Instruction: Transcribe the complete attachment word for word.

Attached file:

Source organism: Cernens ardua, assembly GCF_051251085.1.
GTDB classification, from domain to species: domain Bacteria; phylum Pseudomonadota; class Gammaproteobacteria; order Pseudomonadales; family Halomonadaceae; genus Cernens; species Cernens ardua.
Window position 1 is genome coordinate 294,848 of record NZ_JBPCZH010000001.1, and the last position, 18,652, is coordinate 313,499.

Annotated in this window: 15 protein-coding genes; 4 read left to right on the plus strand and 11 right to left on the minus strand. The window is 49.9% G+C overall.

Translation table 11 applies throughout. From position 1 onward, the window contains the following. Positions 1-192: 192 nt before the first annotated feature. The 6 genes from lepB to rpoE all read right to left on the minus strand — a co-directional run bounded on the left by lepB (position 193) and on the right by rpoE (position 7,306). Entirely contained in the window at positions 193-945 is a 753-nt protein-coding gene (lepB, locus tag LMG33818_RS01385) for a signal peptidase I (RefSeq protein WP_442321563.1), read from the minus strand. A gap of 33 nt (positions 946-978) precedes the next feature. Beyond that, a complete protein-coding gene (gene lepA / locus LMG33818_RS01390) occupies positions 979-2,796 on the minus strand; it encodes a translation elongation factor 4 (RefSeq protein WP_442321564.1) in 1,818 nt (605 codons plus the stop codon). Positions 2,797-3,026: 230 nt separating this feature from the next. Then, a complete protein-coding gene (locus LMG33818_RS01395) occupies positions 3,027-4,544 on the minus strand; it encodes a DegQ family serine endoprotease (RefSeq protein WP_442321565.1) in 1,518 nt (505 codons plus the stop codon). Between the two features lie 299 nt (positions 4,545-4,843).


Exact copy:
Source organism: Cernens ardua, assembly GCF_051251085.1.
GTDB classification, from domain to species: domain Bacteria; phylum Pseudomonadota; class Gammaproteobacteria; order Pseudomonadales; family Halomonadaceae; genus Cernens; species Cernens ardua.
Window position 1 is genome coordinate 294,848 of record NZ_JBPCZH010000001.1, and the last position, 18,652, is coordinate 313,499.

Annotated in this window: 15 protein-coding genes; 4 read left to right on the plus strand and 11 right to left on the minus strand. The window is 49.9% G+C overall.

Translation table 11 applies throughout. From position 1 onward, the window contains the following. Positions 1-192: 192 nt before the first annotated feature. The 6 genes from lepB to rpoE all read right to left on the minus strand — a co-directional run bounded on the left by lepB (position 193) and on the right by rpoE (position 7,306). Entirely contained in the window at positions 193-945 is a 753-nt protein-coding gene (lepB, locus tag LMG33818_RS01385) for a signal peptidase I (RefSeq protein WP_442321563.1), read from the minus strand. A gap of 33 nt (positions 946-978) precedes the next feature. Beyond that, a complete protein-coding gene (gene lepA / locus LMG33818_RS01390) occupies positions 979-2,796 on the minus strand; it encodes a translation elongation factor 4 (RefSeq protein WP_442321564.1) in 1,818 nt (605 codons plus the stop codon). Positions 2,797-3,026: 230 nt separating this feature from the next. Then, a complete protein-coding gene (locus LMG33818_RS01395) occupies positions 3,027-4,544 on the minus strand; it encodes a DegQ family serine endoprotease (RefSeq protein WP_442321565.1) in 1,518 nt (505 codons plus the stop codon). Between the two features lie 299 nt (positions 4,545-4,843).